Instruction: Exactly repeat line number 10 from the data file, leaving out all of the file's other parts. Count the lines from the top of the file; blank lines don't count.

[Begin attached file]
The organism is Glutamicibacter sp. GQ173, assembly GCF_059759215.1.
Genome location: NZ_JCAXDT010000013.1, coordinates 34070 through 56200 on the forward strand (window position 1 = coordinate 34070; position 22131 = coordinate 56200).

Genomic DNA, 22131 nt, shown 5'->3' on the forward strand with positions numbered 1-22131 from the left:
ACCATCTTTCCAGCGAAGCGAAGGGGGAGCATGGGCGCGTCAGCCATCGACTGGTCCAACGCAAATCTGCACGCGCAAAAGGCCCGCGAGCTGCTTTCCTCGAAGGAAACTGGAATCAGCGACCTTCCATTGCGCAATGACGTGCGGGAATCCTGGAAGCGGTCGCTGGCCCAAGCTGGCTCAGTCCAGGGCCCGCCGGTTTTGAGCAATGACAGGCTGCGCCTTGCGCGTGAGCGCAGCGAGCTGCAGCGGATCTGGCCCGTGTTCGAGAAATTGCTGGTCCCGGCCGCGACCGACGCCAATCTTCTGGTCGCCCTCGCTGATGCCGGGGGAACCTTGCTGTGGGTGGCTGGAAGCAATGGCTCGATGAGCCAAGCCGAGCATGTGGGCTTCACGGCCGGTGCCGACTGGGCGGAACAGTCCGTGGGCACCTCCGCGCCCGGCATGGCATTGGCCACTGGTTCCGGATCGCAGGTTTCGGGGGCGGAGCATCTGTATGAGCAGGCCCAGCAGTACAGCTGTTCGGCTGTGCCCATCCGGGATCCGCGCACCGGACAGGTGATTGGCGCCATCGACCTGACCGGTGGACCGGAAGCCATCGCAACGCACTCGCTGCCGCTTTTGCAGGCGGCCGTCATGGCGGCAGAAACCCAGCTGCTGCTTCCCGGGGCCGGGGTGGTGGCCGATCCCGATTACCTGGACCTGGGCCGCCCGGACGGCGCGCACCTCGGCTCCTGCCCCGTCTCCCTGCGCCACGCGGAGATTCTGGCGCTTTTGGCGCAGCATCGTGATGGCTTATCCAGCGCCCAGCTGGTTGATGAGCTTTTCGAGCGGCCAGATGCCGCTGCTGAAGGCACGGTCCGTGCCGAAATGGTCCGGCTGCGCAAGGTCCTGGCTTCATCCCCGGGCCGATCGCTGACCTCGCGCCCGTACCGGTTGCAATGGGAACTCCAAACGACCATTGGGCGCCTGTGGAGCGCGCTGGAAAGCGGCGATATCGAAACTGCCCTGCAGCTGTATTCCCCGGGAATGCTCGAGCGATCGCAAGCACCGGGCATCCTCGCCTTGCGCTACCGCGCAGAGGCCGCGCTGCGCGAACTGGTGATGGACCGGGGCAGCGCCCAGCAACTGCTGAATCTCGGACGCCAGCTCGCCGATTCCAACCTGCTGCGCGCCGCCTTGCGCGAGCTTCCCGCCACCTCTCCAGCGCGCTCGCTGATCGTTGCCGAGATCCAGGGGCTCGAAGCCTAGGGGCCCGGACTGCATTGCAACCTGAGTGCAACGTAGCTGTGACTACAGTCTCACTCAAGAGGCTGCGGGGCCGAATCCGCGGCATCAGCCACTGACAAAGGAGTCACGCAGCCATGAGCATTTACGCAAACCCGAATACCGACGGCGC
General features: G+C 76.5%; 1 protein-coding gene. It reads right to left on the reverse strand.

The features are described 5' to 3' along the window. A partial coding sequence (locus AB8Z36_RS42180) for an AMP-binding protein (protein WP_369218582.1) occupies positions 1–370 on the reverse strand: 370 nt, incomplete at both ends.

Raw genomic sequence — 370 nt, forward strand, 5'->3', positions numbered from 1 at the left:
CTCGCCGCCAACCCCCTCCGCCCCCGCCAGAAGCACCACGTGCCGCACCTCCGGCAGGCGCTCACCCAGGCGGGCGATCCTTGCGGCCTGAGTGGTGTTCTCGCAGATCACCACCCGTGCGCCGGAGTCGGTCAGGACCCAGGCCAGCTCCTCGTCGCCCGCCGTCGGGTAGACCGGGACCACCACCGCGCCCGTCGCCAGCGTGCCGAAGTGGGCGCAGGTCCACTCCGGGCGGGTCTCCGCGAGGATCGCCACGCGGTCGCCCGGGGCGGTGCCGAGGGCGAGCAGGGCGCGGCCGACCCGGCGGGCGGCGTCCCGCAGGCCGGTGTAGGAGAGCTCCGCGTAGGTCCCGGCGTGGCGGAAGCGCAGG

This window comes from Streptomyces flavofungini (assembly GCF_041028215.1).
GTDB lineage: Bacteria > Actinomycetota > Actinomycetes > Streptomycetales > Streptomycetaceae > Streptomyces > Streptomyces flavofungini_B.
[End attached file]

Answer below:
GTDB lineage: Bacteria > Actinomycetota > Actinomycetes > Streptomycetales > Streptomycetaceae > Streptomyces > Streptomyces flavofungini_B.